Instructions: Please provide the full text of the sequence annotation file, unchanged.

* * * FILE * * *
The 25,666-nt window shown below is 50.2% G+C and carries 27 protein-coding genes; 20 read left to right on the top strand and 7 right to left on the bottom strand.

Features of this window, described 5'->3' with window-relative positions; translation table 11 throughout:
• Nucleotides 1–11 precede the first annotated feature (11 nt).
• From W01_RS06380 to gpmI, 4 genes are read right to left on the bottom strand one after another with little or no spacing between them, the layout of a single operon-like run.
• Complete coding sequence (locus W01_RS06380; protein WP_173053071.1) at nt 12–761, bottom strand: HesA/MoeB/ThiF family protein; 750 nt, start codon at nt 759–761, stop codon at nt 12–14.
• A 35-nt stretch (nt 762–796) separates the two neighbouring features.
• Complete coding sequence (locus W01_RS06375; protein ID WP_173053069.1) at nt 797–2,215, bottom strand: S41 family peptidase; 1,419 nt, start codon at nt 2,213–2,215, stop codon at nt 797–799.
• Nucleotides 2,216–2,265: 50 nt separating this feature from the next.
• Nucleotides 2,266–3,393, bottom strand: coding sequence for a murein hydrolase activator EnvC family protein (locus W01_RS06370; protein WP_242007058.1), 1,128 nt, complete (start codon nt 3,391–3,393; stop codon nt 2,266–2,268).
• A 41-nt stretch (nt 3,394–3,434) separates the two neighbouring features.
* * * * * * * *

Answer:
The 25,666-nt window shown below is 50.2% G+C and carries 27 protein-coding genes; 20 read left to right on the top strand and 7 right to left on the bottom strand.

Features of this window, described 5'->3' with window-relative positions; translation table 11 throughout:
• Nucleotides 1–11 precede the first annotated feature (11 nt).
• From W01_RS06380 to gpmI, 4 genes are read right to left on the bottom strand one after another with little or no spacing between them, the layout of a single operon-like run.
• Complete coding sequence (locus W01_RS06380; protein WP_173053071.1) at nt 12–761, bottom strand: HesA/MoeB/ThiF family protein; 750 nt, start codon at nt 759–761, stop codon at nt 12–14.
• A 35-nt stretch (nt 762–796) separates the two neighbouring features.
• Complete coding sequence (locus W01_RS06375; protein ID WP_173053069.1) at nt 797–2,215, bottom strand: S41 family peptidase; 1,419 nt, start codon at nt 2,213–2,215, stop codon at nt 797–799.
• Nucleotides 2,216–2,265: 50 nt separating this feature from the next.
• Nucleotides 2,266–3,393, bottom strand: coding sequence for a murein hydrolase activator EnvC family protein (locus W01_RS06370; protein WP_242007058.1), 1,128 nt, complete (start codon nt 3,391–3,393; stop codon nt 2,266–2,268).
• A 41-nt stretch (nt 3,394–3,434) separates the two neighbouring features.